California home sales are expected to remain essentially flat this year and rise slightly in 2012, according to a housing market forecast from the California Association of Realtors.
The trade group predicted California home sales this year will stay roughly flat compared to 2010, at 491,100 units — a relative improvement given the 10 percent drop in sales in 2010.
In 2012, CAR expects a 1 percent rise, to 496,200 units. CAR projects the median home price in the state will fall 4 percent this year, to $291,000, followed by a modest 1.7 percent rise in 2012, to $296,000, as the lackluster economy continues to weigh on the minds of consumers.
"It’s very clear that this market is struggling to gain momentum and move forward, and the pain is being felt in the consumer sector as far as consumer demand," said Leslie Appleton-Young, CAR’s chief economist.
"Looking ahead, the fundamentals of the housing market — such as low mortgage rates, high housing affordability, and favorable home prices — are expected to continue, but at this point a strong housing recovery will depend on consumer confidence, job creation, and the availability and cost of home loans," said Beth L. Peerce, CAR’s president, in a press release.
Several global events have taken their toll on consumer confidence this year, including the European sovereign debt crisis, politics on Capitol Hill, the downgrade of U.S. debt, and the resulting stock market volatility, Appleton-Young said.
Unemployment is also "one of the huge drags on the market" and is considerably higher in California than in the nation as a whole (12.1 percent vs. 9.1 percent in August), she said. She projects the state’s unemployment rate this year will average out at 12 percent and decline to 11.2 percent in 2012.
Since January 2010, the nation as a whole has gained back 21.4 percent of the 8.4 million jobs lost during the recession. Meanwhile, California has gained back 14.5 percent of the 1.3 million jobs lost in the state during the recession.
Source: California Association of Realtors.
"The biggest issue that I’m concerned about right now (is) the state of the overall state economy and its slow recovery. The overall recovery is being hampered in part by (the loss of) tens of thousands of (government) jobs because of the budget situation. That has been the biggest drain on our labor market," said Robert Kleinhenz, CAR’s deputy chief economist.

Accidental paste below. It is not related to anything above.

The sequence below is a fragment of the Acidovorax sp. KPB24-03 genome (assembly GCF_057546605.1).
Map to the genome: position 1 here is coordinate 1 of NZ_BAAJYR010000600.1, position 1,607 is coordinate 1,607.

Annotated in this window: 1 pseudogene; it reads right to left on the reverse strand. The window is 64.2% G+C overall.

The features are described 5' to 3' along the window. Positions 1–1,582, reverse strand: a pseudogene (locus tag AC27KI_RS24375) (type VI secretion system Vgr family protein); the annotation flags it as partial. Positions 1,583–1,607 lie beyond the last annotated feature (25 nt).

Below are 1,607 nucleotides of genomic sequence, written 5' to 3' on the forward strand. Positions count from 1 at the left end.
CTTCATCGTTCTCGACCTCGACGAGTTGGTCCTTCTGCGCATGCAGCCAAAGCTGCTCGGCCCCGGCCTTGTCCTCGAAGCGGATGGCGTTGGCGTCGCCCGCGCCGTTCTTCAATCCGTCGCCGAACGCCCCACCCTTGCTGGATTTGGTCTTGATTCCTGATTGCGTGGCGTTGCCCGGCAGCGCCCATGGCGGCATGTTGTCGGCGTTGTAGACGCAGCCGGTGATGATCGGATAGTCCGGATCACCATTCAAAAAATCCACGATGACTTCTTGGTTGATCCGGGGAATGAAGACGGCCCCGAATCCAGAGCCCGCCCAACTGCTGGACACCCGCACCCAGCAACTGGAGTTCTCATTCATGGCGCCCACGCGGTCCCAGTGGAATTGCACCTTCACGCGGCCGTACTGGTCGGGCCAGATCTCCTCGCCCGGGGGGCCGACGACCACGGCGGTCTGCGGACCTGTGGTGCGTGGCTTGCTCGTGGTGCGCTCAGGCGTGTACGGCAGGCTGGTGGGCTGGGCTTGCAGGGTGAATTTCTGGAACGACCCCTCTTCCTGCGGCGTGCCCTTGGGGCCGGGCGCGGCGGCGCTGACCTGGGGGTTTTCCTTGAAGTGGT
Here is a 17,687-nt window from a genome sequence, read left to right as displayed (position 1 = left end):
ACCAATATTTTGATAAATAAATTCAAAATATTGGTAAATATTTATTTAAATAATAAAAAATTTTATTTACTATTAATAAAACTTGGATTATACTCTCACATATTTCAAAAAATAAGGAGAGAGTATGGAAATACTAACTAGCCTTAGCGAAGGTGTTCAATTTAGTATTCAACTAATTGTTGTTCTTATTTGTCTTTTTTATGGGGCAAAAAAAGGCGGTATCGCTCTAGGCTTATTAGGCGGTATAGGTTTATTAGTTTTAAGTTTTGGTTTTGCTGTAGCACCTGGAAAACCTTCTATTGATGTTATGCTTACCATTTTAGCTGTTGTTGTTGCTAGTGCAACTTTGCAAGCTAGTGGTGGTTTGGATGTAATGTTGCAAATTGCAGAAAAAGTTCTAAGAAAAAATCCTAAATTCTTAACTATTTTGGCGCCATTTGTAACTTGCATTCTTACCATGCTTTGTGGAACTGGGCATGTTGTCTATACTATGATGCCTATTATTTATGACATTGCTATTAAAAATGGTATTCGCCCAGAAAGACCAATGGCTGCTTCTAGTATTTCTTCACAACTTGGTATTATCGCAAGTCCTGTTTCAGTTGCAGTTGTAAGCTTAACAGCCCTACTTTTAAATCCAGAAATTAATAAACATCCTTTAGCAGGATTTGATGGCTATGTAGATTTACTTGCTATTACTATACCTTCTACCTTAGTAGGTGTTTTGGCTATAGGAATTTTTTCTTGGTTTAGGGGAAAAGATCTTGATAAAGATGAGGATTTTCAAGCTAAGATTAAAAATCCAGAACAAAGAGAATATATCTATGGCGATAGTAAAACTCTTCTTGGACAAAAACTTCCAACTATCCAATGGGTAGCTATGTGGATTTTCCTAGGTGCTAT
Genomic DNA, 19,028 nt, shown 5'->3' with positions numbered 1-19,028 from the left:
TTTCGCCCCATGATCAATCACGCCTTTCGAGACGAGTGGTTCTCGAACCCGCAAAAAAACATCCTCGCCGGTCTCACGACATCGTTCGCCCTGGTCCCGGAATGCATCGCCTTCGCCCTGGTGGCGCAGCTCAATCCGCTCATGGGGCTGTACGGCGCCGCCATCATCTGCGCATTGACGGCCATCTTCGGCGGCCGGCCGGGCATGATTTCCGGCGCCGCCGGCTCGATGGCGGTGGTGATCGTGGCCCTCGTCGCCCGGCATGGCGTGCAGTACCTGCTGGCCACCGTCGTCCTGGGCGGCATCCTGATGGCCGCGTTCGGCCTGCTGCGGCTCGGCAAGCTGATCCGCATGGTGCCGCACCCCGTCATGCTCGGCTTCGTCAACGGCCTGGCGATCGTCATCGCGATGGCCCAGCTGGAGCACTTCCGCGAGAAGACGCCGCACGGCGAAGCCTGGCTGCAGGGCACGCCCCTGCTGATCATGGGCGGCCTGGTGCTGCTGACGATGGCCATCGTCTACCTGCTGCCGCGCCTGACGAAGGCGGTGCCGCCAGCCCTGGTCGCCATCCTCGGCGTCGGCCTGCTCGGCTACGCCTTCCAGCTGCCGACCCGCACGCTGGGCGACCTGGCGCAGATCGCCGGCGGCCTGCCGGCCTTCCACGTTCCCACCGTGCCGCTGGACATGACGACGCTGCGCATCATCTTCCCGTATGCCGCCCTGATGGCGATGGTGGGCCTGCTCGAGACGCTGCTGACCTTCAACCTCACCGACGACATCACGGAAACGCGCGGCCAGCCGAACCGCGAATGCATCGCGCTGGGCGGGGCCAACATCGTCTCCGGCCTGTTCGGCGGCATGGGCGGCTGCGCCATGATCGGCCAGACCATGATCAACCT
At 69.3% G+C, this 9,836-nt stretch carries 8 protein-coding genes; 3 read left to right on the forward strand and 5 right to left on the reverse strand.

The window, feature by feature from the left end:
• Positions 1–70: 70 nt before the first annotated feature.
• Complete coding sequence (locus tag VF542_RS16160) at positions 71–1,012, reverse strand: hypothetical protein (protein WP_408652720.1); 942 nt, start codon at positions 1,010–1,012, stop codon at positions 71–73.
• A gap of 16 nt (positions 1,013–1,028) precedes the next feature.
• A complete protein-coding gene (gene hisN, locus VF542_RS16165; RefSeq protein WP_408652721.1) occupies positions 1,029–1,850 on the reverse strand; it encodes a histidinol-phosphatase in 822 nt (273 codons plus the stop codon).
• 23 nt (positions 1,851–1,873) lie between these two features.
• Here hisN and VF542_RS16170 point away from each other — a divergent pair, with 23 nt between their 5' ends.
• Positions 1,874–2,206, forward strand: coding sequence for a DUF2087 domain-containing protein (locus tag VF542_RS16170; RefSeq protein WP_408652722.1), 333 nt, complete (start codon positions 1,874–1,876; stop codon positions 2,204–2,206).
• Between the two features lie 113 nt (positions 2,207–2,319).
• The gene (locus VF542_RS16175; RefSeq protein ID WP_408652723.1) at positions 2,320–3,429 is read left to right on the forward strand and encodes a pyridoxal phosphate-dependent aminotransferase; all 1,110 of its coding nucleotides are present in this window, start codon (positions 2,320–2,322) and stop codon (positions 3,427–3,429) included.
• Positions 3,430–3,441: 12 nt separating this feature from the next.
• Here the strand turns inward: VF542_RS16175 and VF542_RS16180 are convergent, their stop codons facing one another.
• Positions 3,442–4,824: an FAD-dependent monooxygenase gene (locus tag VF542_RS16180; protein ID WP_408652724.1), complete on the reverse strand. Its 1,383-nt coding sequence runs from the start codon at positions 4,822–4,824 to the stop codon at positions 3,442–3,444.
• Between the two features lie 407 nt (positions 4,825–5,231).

California has lost 46,900 government-sector jobs so far this year — more than any other industry.
As of August, unsold inventory levels in California had fallen to a lean five-month supply. As the reality of the housing market sinks in, more sellers will likely decide to list their homes next year, improving the mix of homes for sale, Appleton-Young said.
REO (bank-owned property) inventory has been especially tight this year, at a 2.7-month supply, year to date.
"We could probably absorb more REO sales without a huge impact on the price of homes," Kleinhenz said.
Source: California Association of Realtors
Appleton-Young expects distressed sales to remain a significant chunk of total real estate listings and sales for the next three to five years. The hard-hit inland areas, in particular, will see even more distressed activity in the future, due to shadow inventory and homeowners with negative equity currently "in a holding pattern," she said.
In the second quarter, almost a third (30.2 percent) of California households with mortgages owed more on their home than it was worth, CAR said.
In the last several months, the market’s share of distressed properties, especially REOs, has declined, resulting in a balance between traditional "equity" sales and distressed sales, Kleinhenz said.
Next year, "there’s a whole closetful of wild cards that could change the environment," including federal housing policies, election-year politics, and the strength of the nation’s economic recovery, Appleton-Young said.
One policy the forecast has already taken into account is the lowering of conforming loan limits for Fannie Mae, Freddie Mac, and the Federal Housing Administration (FHA), set to go into effect Oct. 1.
"It’s going to make financing more expensive … and put a dent in (high-cost) markets," Appleton-Young said.
"This is a housing market that is struggling to improve and gain ground, and we’re very concerned about any measure that points us in the opposite direction," Kleinhenz added.
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This is a housing market that is struggling to improve and gain ground, and we're very concerned about any measure that points us in the opposite direction.